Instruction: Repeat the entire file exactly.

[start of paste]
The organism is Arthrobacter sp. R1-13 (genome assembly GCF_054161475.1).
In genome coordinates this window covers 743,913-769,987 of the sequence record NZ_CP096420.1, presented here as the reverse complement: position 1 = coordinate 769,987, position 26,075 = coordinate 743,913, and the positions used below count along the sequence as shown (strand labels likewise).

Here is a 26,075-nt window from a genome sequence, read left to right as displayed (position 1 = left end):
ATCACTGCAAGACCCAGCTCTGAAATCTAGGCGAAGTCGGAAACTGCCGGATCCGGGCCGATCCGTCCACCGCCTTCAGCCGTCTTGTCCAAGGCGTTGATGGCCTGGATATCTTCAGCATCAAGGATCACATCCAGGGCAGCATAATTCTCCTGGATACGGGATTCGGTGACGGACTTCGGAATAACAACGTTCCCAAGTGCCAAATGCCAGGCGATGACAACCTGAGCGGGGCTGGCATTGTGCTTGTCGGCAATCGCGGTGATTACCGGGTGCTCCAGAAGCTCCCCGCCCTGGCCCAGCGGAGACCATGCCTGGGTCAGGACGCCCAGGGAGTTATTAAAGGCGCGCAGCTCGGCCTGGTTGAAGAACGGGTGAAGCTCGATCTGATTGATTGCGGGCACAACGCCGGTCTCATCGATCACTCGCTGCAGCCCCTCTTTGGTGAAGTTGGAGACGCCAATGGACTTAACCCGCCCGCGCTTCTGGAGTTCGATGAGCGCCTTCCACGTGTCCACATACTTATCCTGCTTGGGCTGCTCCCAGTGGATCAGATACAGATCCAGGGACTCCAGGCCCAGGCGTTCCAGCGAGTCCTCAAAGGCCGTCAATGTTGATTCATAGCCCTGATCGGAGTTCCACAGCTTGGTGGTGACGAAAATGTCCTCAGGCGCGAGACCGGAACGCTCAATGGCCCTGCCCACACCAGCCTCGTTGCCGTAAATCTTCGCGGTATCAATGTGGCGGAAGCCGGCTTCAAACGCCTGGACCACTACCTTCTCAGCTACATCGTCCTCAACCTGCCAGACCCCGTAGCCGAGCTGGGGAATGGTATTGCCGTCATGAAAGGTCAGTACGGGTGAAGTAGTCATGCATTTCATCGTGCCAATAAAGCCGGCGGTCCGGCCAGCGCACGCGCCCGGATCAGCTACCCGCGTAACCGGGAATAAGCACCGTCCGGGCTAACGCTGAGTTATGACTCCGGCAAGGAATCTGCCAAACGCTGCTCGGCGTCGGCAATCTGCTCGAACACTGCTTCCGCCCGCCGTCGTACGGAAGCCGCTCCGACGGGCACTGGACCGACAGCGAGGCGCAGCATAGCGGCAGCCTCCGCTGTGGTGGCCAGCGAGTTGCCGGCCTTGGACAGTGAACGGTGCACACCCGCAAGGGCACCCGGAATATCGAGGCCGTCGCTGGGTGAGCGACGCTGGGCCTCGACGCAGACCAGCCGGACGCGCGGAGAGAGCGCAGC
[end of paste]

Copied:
The organism is Arthrobacter sp. R1-13 (genome assembly GCF_054161475.1).
In genome coordinates this window covers 743,913-769,987 of the sequence record NZ_CP096420.1, presented here as the reverse complement: position 1 = coordinate 769,987, position 26,075 = coordinate 743,913, and the positions used below count along the sequence as shown (strand labels likewise).

Here is a 26,075-nt window from a genome sequence, read left to right as displayed (position 1 = left end):
ATCACTGCAAGACCCAGCTCTGAAATCTAGGCGAAGTCGGAAACTGCCGGATCCGGGCCGATCCGTCCACCGCCTTCAGCCGTCTTGTCCAAGGCGTTGATGGCCTGGATATCTTCAGCATCAAGGATCACATCCAGGGCAGCATAATTCTCCTGGATACGGGATTCGGTGACGGACTTCGGAATAACAACGTTCCCAAGTGCCAAATGCCAGGCGATGACAACCTGAGCGGGGCTGGCATTGTGCTTGTCGGCAATCGCGGTGATTACCGGGTGCTCCAGAAGCTCCCCGCCCTGGCCCAGCGGAGACCATGCCTGGGTCAGGACGCCCAGGGAGTTATTAAAGGCGCGCAGCTCGGCCTGGTTGAAGAACGGGTGAAGCTCGATCTGATTGATTGCGGGCACAACGCCGGTCTCATCGATCACTCGCTGCAGCCCCTCTTTGGTGAAGTTGGAGACGCCAATGGACTTAACCCGCCCGCGCTTCTGGAGTTCGATGAGCGCCTTCCACGTGTCCACATACTTATCCTGCTTGGGCTGCTCCCAGTGGATCAGATACAGATCCAGGGACTCCAGGCCCAGGCGTTCCAGCGAGTCCTCAAAGGCCGTCAATGTTGATTCATAGCCCTGATCGGAGTTCCACAGCTTGGTGGTGACGAAAATGTCCTCAGGCGCGAGACCGGAACGCTCAATGGCCCTGCCCACACCAGCCTCGTTGCCGTAAATCTTCGCGGTATCAATGTGGCGGAAGCCGGCTTCAAACGCCTGGACCACTACCTTCTCAGCTACATCGTCCTCAACCTGCCAGACCCCGTAGCCGAGCTGGGGAATGGTATTGCCGTCATGAAAGGTCAGTACGGGTGAAGTAGTCATGCATTTCATCGTGCCAATAAAGCCGGCGGTCCGGCCAGCGCACGCGCCCGGATCAGCTACCCGCGTAACCGGGAATAAGCACCGTCCGGGCTAACGCTGAGTTATGACTCCGGCAAGGAATCTGCCAAACGCTGCTCGGCGTCGGCAATCTGCTCGAACACTGCTTCCGCCCGCCGTCGTACGGAAGCCGCTCCGACGGGCACTGGACCGACAGCGAGGCGCAGCATAGCGGCAGCCTCCGCTGTGGTGGCCAGCGAGTTGCCGGCCTTGGACAGTGAACGGTGCACACCCGCAAGGGCACCCGGAATATCGAGGCCGTCGCTGGGTGAGCGACGCTGGGCCTCGACGCAGACCAGCCGGACGCGCGGAGAGAGCGCAGC